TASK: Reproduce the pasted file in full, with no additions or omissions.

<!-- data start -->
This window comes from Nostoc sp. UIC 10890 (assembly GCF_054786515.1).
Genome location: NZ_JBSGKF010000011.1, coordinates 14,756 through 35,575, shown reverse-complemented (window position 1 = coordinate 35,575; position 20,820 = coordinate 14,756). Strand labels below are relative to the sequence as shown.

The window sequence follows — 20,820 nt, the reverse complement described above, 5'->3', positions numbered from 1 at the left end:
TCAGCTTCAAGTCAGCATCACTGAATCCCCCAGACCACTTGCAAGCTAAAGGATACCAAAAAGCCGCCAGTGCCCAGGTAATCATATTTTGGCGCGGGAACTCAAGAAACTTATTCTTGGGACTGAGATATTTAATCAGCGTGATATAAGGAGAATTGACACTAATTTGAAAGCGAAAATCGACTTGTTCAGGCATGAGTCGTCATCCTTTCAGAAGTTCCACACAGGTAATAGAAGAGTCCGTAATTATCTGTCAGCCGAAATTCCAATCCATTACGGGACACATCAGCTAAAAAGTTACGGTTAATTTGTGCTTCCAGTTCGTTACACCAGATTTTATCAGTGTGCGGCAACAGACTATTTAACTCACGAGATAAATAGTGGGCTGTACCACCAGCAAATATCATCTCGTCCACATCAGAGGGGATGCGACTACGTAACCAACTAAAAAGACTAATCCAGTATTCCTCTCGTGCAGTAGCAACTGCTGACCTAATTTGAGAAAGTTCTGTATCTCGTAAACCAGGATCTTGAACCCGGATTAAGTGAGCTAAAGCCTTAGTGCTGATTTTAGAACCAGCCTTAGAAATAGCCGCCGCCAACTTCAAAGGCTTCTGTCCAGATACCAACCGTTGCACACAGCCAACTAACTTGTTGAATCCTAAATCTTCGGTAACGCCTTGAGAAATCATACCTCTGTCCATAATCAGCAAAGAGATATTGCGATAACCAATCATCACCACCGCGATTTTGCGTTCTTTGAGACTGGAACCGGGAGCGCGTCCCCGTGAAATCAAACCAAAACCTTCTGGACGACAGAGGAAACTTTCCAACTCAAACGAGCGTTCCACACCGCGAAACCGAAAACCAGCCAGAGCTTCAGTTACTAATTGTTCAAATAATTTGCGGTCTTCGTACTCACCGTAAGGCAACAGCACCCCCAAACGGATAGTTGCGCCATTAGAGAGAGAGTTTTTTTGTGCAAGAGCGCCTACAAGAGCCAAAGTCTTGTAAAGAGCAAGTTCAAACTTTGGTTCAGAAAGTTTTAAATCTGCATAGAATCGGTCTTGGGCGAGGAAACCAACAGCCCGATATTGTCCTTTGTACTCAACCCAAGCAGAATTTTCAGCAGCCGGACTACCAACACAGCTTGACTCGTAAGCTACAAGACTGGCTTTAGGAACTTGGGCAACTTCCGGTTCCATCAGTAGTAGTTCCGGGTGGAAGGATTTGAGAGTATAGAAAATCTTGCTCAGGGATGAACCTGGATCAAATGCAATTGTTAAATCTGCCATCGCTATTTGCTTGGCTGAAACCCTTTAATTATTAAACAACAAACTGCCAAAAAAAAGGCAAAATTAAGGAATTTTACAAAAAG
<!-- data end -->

This window comes from Nostoc sp. UIC 10890 (assembly GCF_054786515.1).
Genome location: NZ_JBSGKF010000011.1, coordinates 14,756 through 35,575, shown reverse-complemented (window position 1 = coordinate 35,575; position 20,820 = coordinate 14,756). Strand labels below are relative to the sequence as shown.

The window sequence follows — 20,820 nt, the reverse complement described above, 5'->3', positions numbered from 1 at the left end:
TCAGCTTCAAGTCAGCATCACTGAATCCCCCAGACCACTTGCAAGCTAAAGGATACCAAAAAGCCGCCAGTGCCCAGGTAATCATATTTTGGCGCGGGAACTCAAGAAACTTATTCTTGGGACTGAGATATTTAATCAGCGTGATATAAGGAGAATTGACACTAATTTGAAAGCGAAAATCGACTTGTTCAGGCATGAGTCGTCATCCTTTCAGAAGTTCCACACAGGTAATAGAAGAGTCCGTAATTATCTGTCAGCCGAAATTCCAATCCATTACGGGACACATCAGCTAAAAAGTTACGGTTAATTTGTGCTTCCAGTTCGTTACACCAGATTTTATCAGTGTGCGGCAACAGACTATTTAACTCACGAGATAAATAGTGGGCTGTACCACCAGCAAATATCATCTCGTCCACATCAGAGGGGATGCGACTACGTAACCAACTAAAAAGACTAATCCAGTATTCCTCTCGTGCAGTAGCAACTGCTGACCTAATTTGAGAAAGTTCTGTATCTCGTAAACCAGGATCTTGAACCCGGATTAAGTGAGCTAAAGCCTTAGTGCTGATTTTAGAACCAGCCTTAGAAATAGCCGCCGCCAACTTCAAAGGCTTCTGTCCAGATACCAACCGTTGCACACAGCCAACTAACTTGTTGAATCCTAAATCTTCGGTAACGCCTTGAGAAATCATACCTCTGTCCATAATCAGCAAAGAGATATTGCGATAACCAATCATCACCACCGCGATTTTGCGTTCTTTGAGACTGGAACCGGGAGCGCGTCCCCGTGAAATCAAACCAAAACCTTCTGGACGACAGAGGAAACTTTCCAACTCAAACGAGCGTTCCACACCGCGAAACCGAAAACCAGCCAGAGCTTCAGTTACTAATTGTTCAAATAATTTGCGGTCTTCGTACTCACCGTAAGGCAACAGCACCCCCAAACGGATAGTTGCGCCATTAGAGAGAGAGTTTTTTTGTGCAAGAGCGCCTACAAGAGCCAAAGTCTTGTAAAGAGCAAGTTCAAACTTTGGTTCAGAAAGTTTTAAATCTGCATAGAATCGGTCTTGGGCGAGGAAACCAACAGCCCGATATTGTCCTTTGTACTCAACCCAAGCAGAATTTTCAGCAGCCGGACTACCAACACAGCTTGACTCGTAAGCTACAAGACTGGCTTTAGGAACTTGGGCAACTTCCGGTTCCATCAGTAGTAGTTCCGGGTGGAAGGATTTGAGAGTATAGAAAATCTTGCTCAGGGATGAACCTGGATCAAATGCAATTGTTAAATCTGCCATCGCTATTTGCTTGGCTGAAACCCTTTAATTATTAAACAACAAACTGCCAAAAAAAAGGCAAAATTAAGGAATTTTACAAAAAG